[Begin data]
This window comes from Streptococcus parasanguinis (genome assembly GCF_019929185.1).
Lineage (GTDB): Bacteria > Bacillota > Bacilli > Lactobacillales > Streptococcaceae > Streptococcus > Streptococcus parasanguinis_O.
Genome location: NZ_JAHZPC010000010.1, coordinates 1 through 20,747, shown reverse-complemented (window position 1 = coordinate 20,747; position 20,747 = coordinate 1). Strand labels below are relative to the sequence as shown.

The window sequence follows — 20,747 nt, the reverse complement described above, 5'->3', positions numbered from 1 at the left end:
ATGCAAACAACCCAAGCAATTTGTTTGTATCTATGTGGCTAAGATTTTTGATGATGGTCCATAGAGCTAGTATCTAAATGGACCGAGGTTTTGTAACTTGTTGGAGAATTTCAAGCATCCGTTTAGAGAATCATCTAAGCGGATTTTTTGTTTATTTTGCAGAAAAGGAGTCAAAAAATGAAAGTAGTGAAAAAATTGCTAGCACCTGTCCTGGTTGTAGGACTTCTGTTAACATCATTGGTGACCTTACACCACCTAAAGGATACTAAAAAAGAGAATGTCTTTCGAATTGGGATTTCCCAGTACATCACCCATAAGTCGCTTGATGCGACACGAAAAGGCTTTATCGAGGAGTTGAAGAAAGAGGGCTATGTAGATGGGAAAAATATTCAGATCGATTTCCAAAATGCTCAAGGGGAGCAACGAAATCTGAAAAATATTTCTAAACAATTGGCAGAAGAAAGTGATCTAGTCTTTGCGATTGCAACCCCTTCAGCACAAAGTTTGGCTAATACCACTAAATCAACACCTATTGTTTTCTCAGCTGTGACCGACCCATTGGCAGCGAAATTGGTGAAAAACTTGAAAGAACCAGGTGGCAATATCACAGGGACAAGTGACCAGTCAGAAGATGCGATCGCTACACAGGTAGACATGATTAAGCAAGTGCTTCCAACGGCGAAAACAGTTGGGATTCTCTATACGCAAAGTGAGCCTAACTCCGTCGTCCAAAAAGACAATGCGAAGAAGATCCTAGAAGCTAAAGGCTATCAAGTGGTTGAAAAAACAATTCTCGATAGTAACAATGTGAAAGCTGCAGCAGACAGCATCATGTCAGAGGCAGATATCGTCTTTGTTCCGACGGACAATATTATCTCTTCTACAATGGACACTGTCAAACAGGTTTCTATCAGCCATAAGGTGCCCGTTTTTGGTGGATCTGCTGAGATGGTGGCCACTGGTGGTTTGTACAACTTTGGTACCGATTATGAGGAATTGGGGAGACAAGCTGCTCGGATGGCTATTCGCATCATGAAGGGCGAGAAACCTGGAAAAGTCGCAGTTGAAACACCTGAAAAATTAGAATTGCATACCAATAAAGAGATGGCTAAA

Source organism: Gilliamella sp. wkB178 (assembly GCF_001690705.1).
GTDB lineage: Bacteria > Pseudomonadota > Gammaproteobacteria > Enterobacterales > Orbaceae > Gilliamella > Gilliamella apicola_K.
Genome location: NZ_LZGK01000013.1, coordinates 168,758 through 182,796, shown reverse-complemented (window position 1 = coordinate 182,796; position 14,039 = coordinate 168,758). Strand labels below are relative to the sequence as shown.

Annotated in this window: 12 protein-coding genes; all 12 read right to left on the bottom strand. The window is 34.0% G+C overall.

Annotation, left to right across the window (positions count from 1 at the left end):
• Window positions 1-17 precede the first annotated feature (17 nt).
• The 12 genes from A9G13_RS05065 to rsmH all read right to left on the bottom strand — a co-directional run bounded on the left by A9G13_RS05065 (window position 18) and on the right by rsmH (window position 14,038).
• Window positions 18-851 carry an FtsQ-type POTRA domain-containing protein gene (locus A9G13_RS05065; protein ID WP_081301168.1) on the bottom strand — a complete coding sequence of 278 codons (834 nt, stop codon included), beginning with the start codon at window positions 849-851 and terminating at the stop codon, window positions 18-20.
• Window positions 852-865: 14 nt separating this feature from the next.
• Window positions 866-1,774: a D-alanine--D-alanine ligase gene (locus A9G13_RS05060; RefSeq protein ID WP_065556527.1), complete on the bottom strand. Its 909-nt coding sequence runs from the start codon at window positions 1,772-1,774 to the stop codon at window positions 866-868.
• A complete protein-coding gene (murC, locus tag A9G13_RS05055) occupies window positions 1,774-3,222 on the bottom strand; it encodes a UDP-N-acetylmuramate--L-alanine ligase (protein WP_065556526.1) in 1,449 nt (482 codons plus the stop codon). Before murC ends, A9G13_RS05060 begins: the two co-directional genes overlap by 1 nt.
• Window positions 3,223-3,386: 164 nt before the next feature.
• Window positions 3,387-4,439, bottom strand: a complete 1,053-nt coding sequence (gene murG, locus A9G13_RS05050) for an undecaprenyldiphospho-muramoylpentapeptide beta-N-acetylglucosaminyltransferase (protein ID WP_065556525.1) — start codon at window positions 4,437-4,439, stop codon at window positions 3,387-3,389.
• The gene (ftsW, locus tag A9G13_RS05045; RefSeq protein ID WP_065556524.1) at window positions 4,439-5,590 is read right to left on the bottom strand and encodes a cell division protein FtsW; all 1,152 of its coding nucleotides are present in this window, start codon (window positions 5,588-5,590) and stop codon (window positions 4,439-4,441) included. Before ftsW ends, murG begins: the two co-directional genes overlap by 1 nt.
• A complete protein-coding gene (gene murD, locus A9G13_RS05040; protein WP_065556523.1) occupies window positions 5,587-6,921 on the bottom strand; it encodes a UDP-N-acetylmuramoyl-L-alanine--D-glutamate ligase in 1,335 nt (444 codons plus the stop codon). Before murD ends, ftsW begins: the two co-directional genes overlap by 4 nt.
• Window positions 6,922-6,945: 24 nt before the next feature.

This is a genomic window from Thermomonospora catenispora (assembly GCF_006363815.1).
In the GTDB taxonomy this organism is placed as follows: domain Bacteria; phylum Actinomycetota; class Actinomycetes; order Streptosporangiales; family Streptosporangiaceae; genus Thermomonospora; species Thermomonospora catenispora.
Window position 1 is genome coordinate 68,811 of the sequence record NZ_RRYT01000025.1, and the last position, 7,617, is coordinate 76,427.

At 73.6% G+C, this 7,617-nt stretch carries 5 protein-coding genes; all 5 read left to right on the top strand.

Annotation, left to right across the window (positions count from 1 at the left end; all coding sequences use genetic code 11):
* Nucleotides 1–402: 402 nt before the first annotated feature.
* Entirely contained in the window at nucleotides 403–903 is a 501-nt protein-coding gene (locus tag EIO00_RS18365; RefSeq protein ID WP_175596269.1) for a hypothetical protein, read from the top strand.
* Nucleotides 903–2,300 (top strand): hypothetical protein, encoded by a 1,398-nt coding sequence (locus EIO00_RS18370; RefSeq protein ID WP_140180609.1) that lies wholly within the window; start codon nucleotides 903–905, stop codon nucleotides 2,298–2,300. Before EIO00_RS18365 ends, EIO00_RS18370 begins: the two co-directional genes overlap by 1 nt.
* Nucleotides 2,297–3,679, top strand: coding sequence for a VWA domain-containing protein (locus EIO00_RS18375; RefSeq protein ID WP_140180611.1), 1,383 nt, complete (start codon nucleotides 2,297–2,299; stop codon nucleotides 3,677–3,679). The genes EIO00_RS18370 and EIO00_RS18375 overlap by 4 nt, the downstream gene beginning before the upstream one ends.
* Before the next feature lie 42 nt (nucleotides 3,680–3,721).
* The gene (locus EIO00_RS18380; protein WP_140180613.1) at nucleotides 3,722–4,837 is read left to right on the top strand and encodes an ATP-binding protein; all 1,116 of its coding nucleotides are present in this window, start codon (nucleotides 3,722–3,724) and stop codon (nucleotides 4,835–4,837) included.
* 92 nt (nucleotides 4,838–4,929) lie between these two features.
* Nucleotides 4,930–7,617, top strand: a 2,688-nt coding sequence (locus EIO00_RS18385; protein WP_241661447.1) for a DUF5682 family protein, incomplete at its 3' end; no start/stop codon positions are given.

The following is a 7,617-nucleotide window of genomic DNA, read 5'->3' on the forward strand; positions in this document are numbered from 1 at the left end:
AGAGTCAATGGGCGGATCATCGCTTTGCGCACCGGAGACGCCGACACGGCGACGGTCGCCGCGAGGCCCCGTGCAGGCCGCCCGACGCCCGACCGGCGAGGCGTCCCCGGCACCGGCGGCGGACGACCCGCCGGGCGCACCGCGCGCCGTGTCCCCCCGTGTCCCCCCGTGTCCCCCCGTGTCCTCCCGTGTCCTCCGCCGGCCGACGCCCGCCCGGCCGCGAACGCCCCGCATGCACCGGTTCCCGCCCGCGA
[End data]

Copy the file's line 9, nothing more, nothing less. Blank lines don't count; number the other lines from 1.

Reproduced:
Annotated in this window: 12 protein-coding genes; all 12 read right to left on the bottom strand. The window is 34.0% G+C overall.